Herpesviruslike viruses

Farley et al. (1972) found a herpes-like infection in the haemocytes of moribund American oysters, C. virginica, held in thermal effluent (28-30°C, within the temperature tolerance range of C. virginica) from a power plant in Maine. Mortalities of 52% were attributed to this infection, which was characterized by Feulgen-positive nuclear inclusions in the haemocytes of all moribund specimens (Fig. 20.1). Similar inclusions were found in wild, apparently healthy, oysters at the site of collection (Farley et al., 1972). Non-enveloped virions, 7090 nm in diameter, were found in the nucelus of infected cells. Enveloped particles, 200-250 nm in diameter, occurred in the cytoplasm. Cowdry type A intranuclear inclusion bodies* (Cowdry, 1934), morphological and nucleic acid characteristics resemble those of other herpes-type viruses (Farley, 1978; Francki et al., 1991).

*Type A nuclear inclusions are amorphous or particulate and condensed in rounded masses, which do not stain like nucleoli. Nuclear infection is total and proceeds to complete degeneration. All basophilic chromatin is marginated. Type B nuclear inclusions are localized in certain areas of the nucleus. The nucleoplasm may not be significantly altered and shows no margination. Type B inclusions do not destroy the nucleus.

Table 20.1. Summary of significant viral infections in shellfish.

Family

Common name (acronym)

Host species

Tissues

Iridovirus

Gill necrosis virus (GNV) = 'maladie des branchies'

Haemocyte infection virus (HIV)

Oyster velar virus (OVV)

Iridovirus-like

Crassostrea angulata; + Crassostrea gigas

C. gigas

Octopus vulgaris

Gills

Haemocytes Velar epithelium Muscle

Birnaviridae

Herpesvirus

Tellina virus (TV) Herpes-type

Herpes-type Herpes-type Herpes-type

Tellina tenuis +

Crassostrea virginica +

Ostrea edulis +

Digestive gland

Haemocytes

?Endothelial Haemocytes Interstitial cells

Herpes-like virus

C. gigas

Gills, mantle and digestive gland

Mature virion size Envelope DNA/

Reference

350-380

Icos.

DNA Comps, 1988

350-380

Icos.

Comps and Bonami, 1977

120-140 59

200-250

122-140

160-180

72-75 or 80

Icos.

Icos.

Icos.

Icos.

Icos, n/a Para-spherical with/ without tail

250-350 nm Icos.

?DNA

Elston and Wilkinson, 1985

Rungger et at., 1971; Farley, 1978

Hill, 1976a; Buchanan 1973 Farley et at., 1972

Hine etal., 1992 Alderman, 1980 Comps and Cochennec, 1993

Renault et at., 1994

Retrovirus Retrovirus-Mke

Reoviridae Reovirus-Mke

Paralysis virus (P-virus)

Mya arenaria

Sepia officinalis Macropipus depurator

Baculoviridae Baculovirus Penaeid shrimps penaei (BP) or Penaeus vannemei singly enveloped nuclear polyhedrosis virus (PvSNPV)

Penaeus Penaeid shrimps monodon type baculovirus (MBV) and plebejus baculovirus (PBV) Baculovirus Penaeus japonicus midgut-gland Penaeus monodon necrosis (BMN) Penaeus orientaiis

Penaeus semisuicatus

Neoplastic haemocytes

Stomach

Haemo-lymph, gills, connective tissue, hepato-

pancreas and midgut

Hepato-pancreas and midgut

Hepato-pancreas and midgut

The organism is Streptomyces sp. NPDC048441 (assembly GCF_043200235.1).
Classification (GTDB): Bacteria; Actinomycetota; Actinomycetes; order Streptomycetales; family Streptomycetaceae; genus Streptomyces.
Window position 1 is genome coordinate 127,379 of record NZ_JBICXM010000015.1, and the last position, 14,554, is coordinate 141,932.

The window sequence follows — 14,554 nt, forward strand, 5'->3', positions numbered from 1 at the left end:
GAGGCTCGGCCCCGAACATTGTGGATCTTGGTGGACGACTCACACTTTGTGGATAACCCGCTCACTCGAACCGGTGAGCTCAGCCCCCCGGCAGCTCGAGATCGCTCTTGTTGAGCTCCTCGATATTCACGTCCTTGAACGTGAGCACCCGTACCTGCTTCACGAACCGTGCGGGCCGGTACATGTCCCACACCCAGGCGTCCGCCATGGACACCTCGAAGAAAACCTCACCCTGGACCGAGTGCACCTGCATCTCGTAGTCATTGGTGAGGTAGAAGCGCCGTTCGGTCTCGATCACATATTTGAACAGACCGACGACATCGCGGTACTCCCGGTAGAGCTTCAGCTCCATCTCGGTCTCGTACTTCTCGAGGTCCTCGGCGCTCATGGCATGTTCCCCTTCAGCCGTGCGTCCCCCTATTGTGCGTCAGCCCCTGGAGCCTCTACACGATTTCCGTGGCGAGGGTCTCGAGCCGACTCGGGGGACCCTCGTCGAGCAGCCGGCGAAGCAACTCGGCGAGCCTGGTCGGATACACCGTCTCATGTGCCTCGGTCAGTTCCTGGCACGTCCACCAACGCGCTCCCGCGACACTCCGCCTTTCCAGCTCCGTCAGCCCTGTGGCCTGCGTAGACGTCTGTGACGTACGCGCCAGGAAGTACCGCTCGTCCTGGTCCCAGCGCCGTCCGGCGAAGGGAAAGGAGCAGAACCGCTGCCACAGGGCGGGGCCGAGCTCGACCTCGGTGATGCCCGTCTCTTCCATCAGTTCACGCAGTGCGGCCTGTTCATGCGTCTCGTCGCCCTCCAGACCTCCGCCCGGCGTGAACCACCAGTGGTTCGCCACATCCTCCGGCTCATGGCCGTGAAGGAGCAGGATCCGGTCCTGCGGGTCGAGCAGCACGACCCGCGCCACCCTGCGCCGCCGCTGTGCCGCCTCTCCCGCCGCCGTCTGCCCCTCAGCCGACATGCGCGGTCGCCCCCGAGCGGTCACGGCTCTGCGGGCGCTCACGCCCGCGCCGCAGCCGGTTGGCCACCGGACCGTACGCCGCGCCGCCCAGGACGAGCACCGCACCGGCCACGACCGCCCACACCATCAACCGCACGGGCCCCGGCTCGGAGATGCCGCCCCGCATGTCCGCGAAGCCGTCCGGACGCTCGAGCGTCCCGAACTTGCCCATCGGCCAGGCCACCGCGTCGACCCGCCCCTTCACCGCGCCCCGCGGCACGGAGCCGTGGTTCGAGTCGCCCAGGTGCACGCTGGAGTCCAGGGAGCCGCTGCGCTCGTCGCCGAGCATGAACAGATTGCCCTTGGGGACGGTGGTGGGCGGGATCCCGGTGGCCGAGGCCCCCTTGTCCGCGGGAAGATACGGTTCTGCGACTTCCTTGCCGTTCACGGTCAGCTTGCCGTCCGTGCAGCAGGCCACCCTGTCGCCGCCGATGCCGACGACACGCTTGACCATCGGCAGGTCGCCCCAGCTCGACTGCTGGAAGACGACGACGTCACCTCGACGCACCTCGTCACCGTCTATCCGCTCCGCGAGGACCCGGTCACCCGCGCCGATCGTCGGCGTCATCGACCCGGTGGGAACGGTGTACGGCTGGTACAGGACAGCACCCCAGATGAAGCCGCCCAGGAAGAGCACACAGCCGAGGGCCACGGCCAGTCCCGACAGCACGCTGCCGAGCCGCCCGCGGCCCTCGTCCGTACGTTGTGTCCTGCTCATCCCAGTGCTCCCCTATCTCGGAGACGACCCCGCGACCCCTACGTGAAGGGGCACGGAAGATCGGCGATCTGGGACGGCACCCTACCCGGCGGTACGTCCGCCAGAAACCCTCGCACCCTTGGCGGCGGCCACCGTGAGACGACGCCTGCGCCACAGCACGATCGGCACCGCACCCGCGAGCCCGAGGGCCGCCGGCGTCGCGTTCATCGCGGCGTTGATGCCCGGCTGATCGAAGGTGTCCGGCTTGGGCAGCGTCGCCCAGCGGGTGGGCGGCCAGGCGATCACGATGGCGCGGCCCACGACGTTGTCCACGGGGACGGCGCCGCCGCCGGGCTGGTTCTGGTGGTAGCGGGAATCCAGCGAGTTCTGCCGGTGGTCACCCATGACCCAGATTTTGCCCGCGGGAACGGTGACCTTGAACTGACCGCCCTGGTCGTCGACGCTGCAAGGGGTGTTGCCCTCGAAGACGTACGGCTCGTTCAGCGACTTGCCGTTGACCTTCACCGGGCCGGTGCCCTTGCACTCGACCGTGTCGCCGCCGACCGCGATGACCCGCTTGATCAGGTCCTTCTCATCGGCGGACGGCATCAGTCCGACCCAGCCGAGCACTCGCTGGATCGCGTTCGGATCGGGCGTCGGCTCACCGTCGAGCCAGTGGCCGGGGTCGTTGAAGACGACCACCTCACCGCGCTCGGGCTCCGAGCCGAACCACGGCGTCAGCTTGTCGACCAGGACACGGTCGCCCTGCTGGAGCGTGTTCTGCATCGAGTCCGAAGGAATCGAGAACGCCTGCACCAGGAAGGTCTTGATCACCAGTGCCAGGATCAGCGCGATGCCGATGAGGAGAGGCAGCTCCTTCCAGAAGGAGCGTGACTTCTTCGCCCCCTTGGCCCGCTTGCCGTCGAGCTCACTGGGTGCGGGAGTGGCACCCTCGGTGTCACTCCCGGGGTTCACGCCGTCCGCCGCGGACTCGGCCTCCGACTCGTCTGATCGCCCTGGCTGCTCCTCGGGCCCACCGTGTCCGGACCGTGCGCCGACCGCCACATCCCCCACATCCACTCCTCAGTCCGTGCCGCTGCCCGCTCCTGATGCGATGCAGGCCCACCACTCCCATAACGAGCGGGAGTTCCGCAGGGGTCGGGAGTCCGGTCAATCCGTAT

Hepato-pancreas

-100 (from Icos, figure scale)

75 Icos.

58-65

Icos.

Oprandy and Chang, 1983

Devauchelle and Vago, 1971 Vago, 1966; Bonami et al., 1976

+ with type A pyramidal occlusion body

Couch 1974a, b; Lightner and Redman, 1992

75 X 300

72 x310

+ with type A spherical occlusion body

Lightner and Redman 1981; Lester et al., 1987; Lightner et al., 1992a

Sano et al., 1981

Continued over

Table 20.1. Continued.

Family

Common name (acronym)

Host species

Tissues

Parvovirus

Parvovirus/ Picornavirus

Picornavirus

Yellow-head disease (YHD)

Tau baculovirus

Tau 2

Hepatopan-creatic parvo-like virus (HPV) Infectious hypodermal and haematopoietic necrosis virus (IHHNV) Chesapeake Bay virus (CBV) or blue crab picorna-like virus

P. monodon

Carcinus mediterraneus

Carcinus maenas

Penaeid shrimps

Penaeid shrimps Callinectes sapidus

Haemocytes haemopoietic tissue, gills and cuticle

Hepato-pancreas

Hepato-pancreas

Hepato-pancreas

Hypodermal epithelium of fore- and midgut

Neurons, retina, gills, general epidermis, stomach, hindgut, antennal gland and bladder

PO 00

Mature virion size

Shape

DNA/

RNA Reference

40-50 x 150-200

+ with type B granuloid occlusion body

300-320 bow + tail

Described as identical to tau virus (J. Mari and J.-R. Bonami, unpublished results) 22-24 Icos. - DNA

Boonyaratpalin et al., 1993

Pappalardo and Bonami, 1979

Mari and Bonami, 1986 Lightner and Redman, 1985

17-27

Icos.

Lightner et al., 1983b

Icos, with spikes

Johnson, 1978, 1983

Rhabdo-viridae

Bunyaviridae

Rhabdovirus A (RhVA) = ecdysal gland virus 2 (EGV-2)

Rhabdovirus B (RhVB) = ecdysal gland virus 1 (EGV-1) Crab haemocytopenlc virus (CHV)

S-vlrus

C. sapidus

C. sapidus

C. maenas

M. depurator and possibly C. maenas

(In conjunction with RLV or RhVB or EHV or CBV or BFV)

Mandibular gland, nerve cord, Schwann cells, haemocytes, haemopoletic cells

Mandibular organ decreased blood-clotting and haemocyte count, weakness

25-30 x 100-600

50-70 x 100-179

Haemocytes 55-80

Cardiac cells and endothelial cells of the hepatopancreas blood-vessels

80-130 x 190-230

Bacilli-form and may be flexed

Bacllllform/ ovoid

Spherical ?

?RNA Johnson, 1983

Yudln and Clark, 1978

Bank, 1971, 1974

Ovoid + (with ssRNA Bonami and Vago projections 1971; Bonami et on the a/., 1975; Zerbib outer eta/., 1975;